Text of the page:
Entering the FOB

Mar 18, 2011   //   by LouBu   //   culture, military  //  6 Comments

If you search for Jalal­abad on googlemaps only one road shows up, Hwy A01, the Asian High­way, a.k.a. Kab­ul-Jalal­abad-Torkham High­way.  That road is the main drag of Jalal­abad City, sport­ing twoish lanes of traf­fic flow­ing each direc­tion, packed with tuk­tuks, motor­bikes, don­keys, track­tors and toy­ota corol­las, all jam­ming for space.

The main US army base in our region is FOB Fen­ty, locat­ed on the east­ern edge of Jalal­abad City. It’s a well-estab­lished base that’s been around for many years.  It’s main gate direct­ly opens onto the High­way.  Part of the secu­ri­ty pro­to­col for han­dling entrances and exits to the base requires clear­ing the road in both direc­tions for about 100 feet to pre­vent any oppor­tunis­tic assaults. This tends to make for inter­est­ing traf­fic jams:

Jbad Traffic Jam
The main gate to the base is a 20 foot wide steel door with a large guard post on one side. Parked behind the steel door is an MRAP to fur­ther block the door should any one attempt to smash through it.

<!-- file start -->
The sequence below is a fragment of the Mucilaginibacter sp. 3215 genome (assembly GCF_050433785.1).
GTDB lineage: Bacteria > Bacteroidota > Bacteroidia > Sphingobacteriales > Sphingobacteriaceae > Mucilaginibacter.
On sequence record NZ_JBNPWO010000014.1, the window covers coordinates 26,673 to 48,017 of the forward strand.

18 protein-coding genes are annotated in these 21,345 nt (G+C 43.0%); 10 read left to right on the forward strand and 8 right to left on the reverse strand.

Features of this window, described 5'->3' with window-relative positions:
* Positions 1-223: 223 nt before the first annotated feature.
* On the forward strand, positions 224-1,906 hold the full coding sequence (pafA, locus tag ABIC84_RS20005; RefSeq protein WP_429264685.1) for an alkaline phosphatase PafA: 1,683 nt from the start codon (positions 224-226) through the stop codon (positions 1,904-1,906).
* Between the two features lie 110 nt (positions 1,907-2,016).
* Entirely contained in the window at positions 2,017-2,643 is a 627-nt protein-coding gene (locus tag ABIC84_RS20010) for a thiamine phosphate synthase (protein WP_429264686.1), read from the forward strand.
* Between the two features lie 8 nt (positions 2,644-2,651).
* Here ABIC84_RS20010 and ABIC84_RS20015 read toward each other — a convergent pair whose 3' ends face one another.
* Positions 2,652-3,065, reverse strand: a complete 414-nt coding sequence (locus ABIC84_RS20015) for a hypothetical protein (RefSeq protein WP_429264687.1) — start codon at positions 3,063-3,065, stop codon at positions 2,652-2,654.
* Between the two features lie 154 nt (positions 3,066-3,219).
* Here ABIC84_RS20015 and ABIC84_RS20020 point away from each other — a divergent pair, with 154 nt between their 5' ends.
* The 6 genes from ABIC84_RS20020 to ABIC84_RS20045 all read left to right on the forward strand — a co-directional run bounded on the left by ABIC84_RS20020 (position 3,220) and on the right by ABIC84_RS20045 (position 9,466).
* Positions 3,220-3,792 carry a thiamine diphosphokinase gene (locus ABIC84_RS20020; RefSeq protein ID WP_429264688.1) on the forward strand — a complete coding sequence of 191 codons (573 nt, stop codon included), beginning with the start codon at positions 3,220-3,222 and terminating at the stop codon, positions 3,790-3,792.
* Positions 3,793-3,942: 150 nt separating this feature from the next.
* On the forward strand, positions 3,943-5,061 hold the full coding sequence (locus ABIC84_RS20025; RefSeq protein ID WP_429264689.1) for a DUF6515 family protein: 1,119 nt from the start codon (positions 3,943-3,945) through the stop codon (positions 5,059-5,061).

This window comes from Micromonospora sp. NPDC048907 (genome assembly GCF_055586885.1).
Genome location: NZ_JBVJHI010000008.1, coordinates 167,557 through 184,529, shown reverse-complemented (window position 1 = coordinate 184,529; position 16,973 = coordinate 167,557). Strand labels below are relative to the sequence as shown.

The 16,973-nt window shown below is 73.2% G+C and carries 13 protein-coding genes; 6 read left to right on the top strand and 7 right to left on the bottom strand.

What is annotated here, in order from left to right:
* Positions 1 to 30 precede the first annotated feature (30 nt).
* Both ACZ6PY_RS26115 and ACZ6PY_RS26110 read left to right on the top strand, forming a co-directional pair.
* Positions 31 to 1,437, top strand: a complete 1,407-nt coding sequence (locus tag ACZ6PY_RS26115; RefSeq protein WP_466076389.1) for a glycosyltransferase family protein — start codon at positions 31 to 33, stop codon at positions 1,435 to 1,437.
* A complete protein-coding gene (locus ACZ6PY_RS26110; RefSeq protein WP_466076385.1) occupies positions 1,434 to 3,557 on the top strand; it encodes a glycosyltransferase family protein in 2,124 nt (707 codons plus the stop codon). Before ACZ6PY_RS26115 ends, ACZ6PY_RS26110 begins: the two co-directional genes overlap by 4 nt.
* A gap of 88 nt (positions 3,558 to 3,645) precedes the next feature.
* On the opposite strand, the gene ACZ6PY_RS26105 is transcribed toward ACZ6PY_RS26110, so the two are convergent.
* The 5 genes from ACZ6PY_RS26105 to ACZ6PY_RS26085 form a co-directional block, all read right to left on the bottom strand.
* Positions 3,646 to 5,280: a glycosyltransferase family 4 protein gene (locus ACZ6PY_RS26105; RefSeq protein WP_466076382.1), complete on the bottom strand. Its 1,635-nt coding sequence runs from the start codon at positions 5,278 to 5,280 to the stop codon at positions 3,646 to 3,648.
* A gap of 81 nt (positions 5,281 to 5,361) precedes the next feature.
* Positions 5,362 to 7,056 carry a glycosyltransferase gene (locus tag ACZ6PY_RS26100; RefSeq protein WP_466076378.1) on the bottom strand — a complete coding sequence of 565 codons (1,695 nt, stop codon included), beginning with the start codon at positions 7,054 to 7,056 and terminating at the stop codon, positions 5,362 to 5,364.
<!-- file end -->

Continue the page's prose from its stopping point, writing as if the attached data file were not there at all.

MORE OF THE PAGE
If any vehi­cle, includ­ing MRAPs, ANA pick up trucks, sup­ply con­voys, or per­son­al cars pull up to the gate to enter the base, pro­to­col requires that the area around the gate must be secure before it can be opened. This entails a dozen ful­ly armed sol­diers dis­pers­ing into the road and stop­ping traf­fic 100 feet back from the gate going both direc­tions. Only once all the traf­fic on the main road in Jalal­abad has been ground to a halt, can the secu­ri­ty MRAP be backed up to allow the gate to open, and the vehi­cle to enter. Once the vehi­cle is safe­ty in, the gate is closed,  the MRAP has been dri­ven back into place, then traf­fic can start flow­ing again.

Imag­ine if a high­way you drove between home and work was inter­mit­tent­ly blocked in both direc­tions by guys curs­ing at you in a for­eign lan­guage, “stop,  stay the fuck back” while point­ing rifles in your face and occa­sion­al­ly fir­ing warn­ing shots.

How is this set up sup­posed to win the “hearts and mind­s” of the Afghan people?

The secu­ri­ty pro­ce­dures make sense as the base is often a tar­get of attacks, but after years of this may­hem maybe the army should think about mov­ing this heav­i­ly traf­ficked, high­ly secure entry­way onto a side street, per­haps off the major high­way run­ning through town.